Donald A. Prater, D.V.M. is Acting Director of the Office of Food Policy and Response (OFPR) at the U.S. Food and Drug Administration. Since 2019, he has also served as Associate Commissioner for Imported Food Safety in OFPR, providing direction to and management of imported food safety programs. In addition, he served as a senior scientific advisor and technical expert on matters related to human and animal food safety and the implementation of the FDA Food Safety Modernization Act (FSMA).
Before joining OFPR, Dr. Prater was the Assistant Commissioner for Food Safety Integration, serving as the principal spokesperson on behalf of FDA’s Foods and Veterinary Medicine Program for imports discussions with external stakeholders, including foreign governments, as well as being responsible for import-related strategic resource planning activities. Earlier in his FDA tenure, Dr. Prater was Director of FDA's Europe Office in Brussels, Belgium, and served as the U.S. Department of Health and Human Services (HHS) Country Representative to the EU.
Dr. Prater received a Doctor of Veterinary Medicine from the Virginia-Maryland Regional College of Veterinary Medicine (Government and Corporate track) in 1996. Following a three-year residency in anatomic pathology, he joined FDA’s Center for Veterinary Medicine (CVM) in 1999 as a Veterinary Medical Officer. He served in several roles including Leader of the Aquaculture Drugs Team, CVM Pathologist, and Director of the Division of Scientific Support.
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In this episode of Food Safety Matters, we speak with Dr. Prater [28:44] about:
- FDA initiatives and FSMA standards that address some of the food safety risks posed by global supply chain disruptions
- Activities FDA is undertaking to ensure the safety of imported produce, in alignment with the 2019 Strategy for the Safety of Imported Food
- How FDA’s commodity-specific prevention strategies increase food safety by engaging industry and leveraging lessons learned from outbreaks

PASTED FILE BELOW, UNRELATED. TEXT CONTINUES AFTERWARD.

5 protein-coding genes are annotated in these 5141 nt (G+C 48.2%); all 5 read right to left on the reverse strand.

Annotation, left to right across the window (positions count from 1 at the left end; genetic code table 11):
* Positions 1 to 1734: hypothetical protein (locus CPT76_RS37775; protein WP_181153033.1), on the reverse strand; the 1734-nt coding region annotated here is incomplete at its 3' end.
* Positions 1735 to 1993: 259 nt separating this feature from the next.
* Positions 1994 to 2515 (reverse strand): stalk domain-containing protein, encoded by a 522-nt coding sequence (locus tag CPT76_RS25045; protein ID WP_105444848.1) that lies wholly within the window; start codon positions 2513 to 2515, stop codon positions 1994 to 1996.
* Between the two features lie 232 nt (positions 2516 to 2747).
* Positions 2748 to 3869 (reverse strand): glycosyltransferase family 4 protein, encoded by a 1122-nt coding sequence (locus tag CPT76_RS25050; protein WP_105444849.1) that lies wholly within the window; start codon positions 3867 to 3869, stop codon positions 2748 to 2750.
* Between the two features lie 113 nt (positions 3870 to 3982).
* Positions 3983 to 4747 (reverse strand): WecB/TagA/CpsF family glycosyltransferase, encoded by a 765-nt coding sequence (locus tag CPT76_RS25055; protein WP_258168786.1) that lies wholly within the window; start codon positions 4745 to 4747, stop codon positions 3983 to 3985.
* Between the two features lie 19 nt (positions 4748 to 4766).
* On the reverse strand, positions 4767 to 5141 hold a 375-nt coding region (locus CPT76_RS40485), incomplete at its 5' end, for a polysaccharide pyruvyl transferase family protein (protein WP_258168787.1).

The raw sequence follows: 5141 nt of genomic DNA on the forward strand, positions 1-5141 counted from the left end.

- The reasoning behind FDA’s 2022 literature review on food safety culture, and how findings on the emerging discipline are applicable to FDA and industry
- How FDA collaborated with Stop Foodborne Illness to further Core Element 4—Food Safety Culture—under the New Era of Smarter Food Safety blueprint, which will be discussed in an upcoming FDA/Stop Foodborne Illness webinar live from the Food Safety Summit on May 11
- Initiatives FDA is taking to improve its understanding of food safety culture and educate stakeholders
- Dr. Prater’s outlook on how the proposed reorganization of FDA’s Human Foods program may affect the agency’s emphasis on food safety culture
- Efforts FDA is making in the area of consumer food safety education through the lens of the New Era of Smarter Food Safety
- Why “better food safety in the 21st Century begins and ends with better data,” and the technologies that are enabling improved collection, analysis, and quality of data
- Industry privacy concerns amid an increasingly digitalized and traceable food system.
News and Resources:
News Coverage and Related Resources
Dr. Susan Mayne to Resign as Director of FDA’s CFSAN [6:45]
FDA Releases Strategy to Increase Resilience of U.S. Infant Formula Market; Officials Express Uncertainty in House Subcommittee Hearing [9:16]
Bill Introduced in California Would Ban Five Toxic Chemicals Common in Processed Foods [20:11]
CDC Identifies Non-Typhoidal Salmonella as Major Pathogen Causing Foodborne Illness in U.S., Ground Beef Common Cause [23:26]
SMU Researcher Develops Mini pH Sensor that Indicates Food Spoilage in Real Time [25:31]
FDA/Stop Foodborne Illness Webinar on May 11
Food Safety Summit 2023
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